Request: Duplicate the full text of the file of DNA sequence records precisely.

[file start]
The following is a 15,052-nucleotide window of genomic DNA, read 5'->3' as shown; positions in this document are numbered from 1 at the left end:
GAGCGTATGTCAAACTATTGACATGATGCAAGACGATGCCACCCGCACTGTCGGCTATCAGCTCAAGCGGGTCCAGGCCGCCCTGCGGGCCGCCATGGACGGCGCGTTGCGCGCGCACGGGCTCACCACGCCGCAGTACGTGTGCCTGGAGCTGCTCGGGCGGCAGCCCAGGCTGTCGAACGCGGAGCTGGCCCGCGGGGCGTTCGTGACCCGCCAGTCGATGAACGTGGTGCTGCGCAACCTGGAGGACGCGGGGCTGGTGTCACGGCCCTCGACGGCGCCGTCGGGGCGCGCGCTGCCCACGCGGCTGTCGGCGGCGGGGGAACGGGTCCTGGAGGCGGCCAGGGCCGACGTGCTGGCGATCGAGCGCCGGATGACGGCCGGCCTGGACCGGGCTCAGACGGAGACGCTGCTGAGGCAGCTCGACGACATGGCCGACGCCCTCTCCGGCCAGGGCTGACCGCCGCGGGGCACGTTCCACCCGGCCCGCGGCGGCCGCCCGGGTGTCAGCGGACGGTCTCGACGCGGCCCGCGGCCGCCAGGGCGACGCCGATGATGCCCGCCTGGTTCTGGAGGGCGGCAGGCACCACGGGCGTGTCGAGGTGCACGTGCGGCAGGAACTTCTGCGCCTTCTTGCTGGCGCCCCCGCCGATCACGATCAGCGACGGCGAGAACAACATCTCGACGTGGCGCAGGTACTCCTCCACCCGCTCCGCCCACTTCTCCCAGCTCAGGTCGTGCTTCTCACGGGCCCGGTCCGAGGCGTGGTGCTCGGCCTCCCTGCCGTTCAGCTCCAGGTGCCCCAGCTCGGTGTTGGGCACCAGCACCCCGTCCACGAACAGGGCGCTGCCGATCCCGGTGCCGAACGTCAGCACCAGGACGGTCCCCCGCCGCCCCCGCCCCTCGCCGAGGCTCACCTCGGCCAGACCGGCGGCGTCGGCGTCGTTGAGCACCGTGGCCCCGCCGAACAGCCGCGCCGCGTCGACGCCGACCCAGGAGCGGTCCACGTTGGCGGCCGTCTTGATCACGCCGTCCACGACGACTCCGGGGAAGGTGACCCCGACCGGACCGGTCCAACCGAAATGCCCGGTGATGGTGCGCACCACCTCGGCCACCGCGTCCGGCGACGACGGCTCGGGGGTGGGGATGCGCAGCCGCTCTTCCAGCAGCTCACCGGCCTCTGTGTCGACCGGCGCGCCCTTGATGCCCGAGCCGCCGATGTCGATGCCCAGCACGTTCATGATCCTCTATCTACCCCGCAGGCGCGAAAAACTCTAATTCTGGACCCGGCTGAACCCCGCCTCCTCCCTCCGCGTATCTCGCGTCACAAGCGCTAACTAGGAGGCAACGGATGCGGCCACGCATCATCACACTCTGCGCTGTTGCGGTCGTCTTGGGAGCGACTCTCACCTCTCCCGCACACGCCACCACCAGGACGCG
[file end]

The following is a 15,052-nucleotide window of genomic DNA, read 5'->3' as shown; positions in this document are numbered from 1 at the left end:
GAGCGTATGTCAAACTATTGACATGATGCAAGACGATGCCACCCGCACTGTCGGCTATCAGCTCAAGCGGGTCCAGGCCGCCCTGCGGGCCGCCATGGACGGCGCGTTGCGCGCGCACGGGCTCACCACGCCGCAGTACGTGTGCCTGGAGCTGCTCGGGCGGCAGCCCAGGCTGTCGAACGCGGAGCTGGCCCGCGGGGCGTTCGTGACCCGCCAGTCGATGAACGTGGTGCTGCGCAACCTGGAGGACGCGGGGCTGGTGTCACGGCCCTCGACGGCGCCGTCGGGGCGCGCGCTGCCCACGCGGCTGTCGGCGGCGGGGGAACGGGTCCTGGAGGCGGCCAGGGCCGACGTGCTGGCGATCGAGCGCCGGATGACGGCCGGCCTGGACCGGGCTCAGACGGAGACGCTGCTGAGGCAGCTCGACGACATGGCCGACGCCCTCTCCGGCCAGGGCTGACCGCCGCGGGGCACGTTCCACCCGGCCCGCGGCGGCCGCCCGGGTGTCAGCGGACGGTCTCGACGCGGCCCGCGGCCGCCAGGGCGACGCCGATGATGCCCGCCTGGTTCTGGAGGGCGGCAGGCACCACGGGCGTGTCGAGGTGCACGTGCGGCAGGAACTTCTGCGCCTTCTTGCTGGCGCCCCCGCCGATCACGATCAGCGACGGCGAGAACAACATCTCGACGTGGCGCAGGTACTCCTCCACCCGCTCCGCCCACTTCTCCCAGCTCAGGTCGTGCTTCTCACGGGCCCGGTCCGAGGCGTGGTGCTCGGCCTCCCTGCCGTTCAGCTCCAGGTGCCCCAGCTCGGTGTTGGGCACCAGCACCCCGTCCACGAACAGGGCGCTGCCGATCCCGGTGCCGAACGTCAGCACCAGGACGGTCCCCCGCCGCCCCCGCCCCTCGCCGAGGCTCACCTCGGCCAGACCGGCGGCGTCGGCGTCGTTGAGCACCGTGGCCCCGCCGAACAGCCGCGCCGCGTCGACGCCGACCCAGGAGCGGTCCACGTTGGCGGCCGTCTTGATCACGCCGTCCACGACGACTCCGGGGAAGGTGACCCCGACCGGACCGGTCCAACCGAAATGCCCGGTGATGGTGCGCACCACCTCGGCCACCGCGTCCGGCGACGACGGCTCGGGGGTGGGGATGCGCAGCCGCTCTTCCAGCAGCTCACCGGCCTCTGTGTCGACCGGCGCGCCCTTGATGCCCGAGCCGCCGATGTCGATGCCCAGCACGTTCATGATCCTCTATCTACCCCGCAGGCGCGAAAAACTCTAATTCTGGACCCGGCTGAACCCCGCCTCCTCCCTCCGCGTATCTCGCGTCACAAGCGCTAACTAGGAGGCAACGGATGCGGCCACGCATCATCACACTCTGCGCTGTTGCGGTCGTCTTGGGAGCGACTCTCACCTCTCCCGCACACGCCACCACCAGGACGCG